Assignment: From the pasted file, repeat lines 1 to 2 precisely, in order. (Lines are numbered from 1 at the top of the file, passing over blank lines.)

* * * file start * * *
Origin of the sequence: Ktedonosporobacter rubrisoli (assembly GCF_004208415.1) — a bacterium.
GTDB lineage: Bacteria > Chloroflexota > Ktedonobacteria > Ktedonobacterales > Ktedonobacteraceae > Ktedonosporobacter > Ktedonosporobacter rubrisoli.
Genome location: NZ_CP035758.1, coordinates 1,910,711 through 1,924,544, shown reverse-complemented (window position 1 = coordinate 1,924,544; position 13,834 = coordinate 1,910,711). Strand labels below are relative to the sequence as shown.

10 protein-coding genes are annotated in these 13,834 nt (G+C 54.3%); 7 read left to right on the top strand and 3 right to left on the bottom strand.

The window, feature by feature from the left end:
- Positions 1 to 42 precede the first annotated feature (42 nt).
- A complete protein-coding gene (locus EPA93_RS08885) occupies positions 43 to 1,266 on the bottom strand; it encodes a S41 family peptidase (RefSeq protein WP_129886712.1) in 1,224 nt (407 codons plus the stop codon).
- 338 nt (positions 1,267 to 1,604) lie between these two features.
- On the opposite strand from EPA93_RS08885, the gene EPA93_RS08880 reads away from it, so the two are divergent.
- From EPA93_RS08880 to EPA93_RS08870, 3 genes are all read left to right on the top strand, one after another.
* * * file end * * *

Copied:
Origin of the sequence: Ktedonosporobacter rubrisoli (assembly GCF_004208415.1) — a bacterium.
GTDB lineage: Bacteria > Chloroflexota > Ktedonobacteria > Ktedonobacterales > Ktedonobacteraceae > Ktedonosporobacter > Ktedonosporobacter rubrisoli.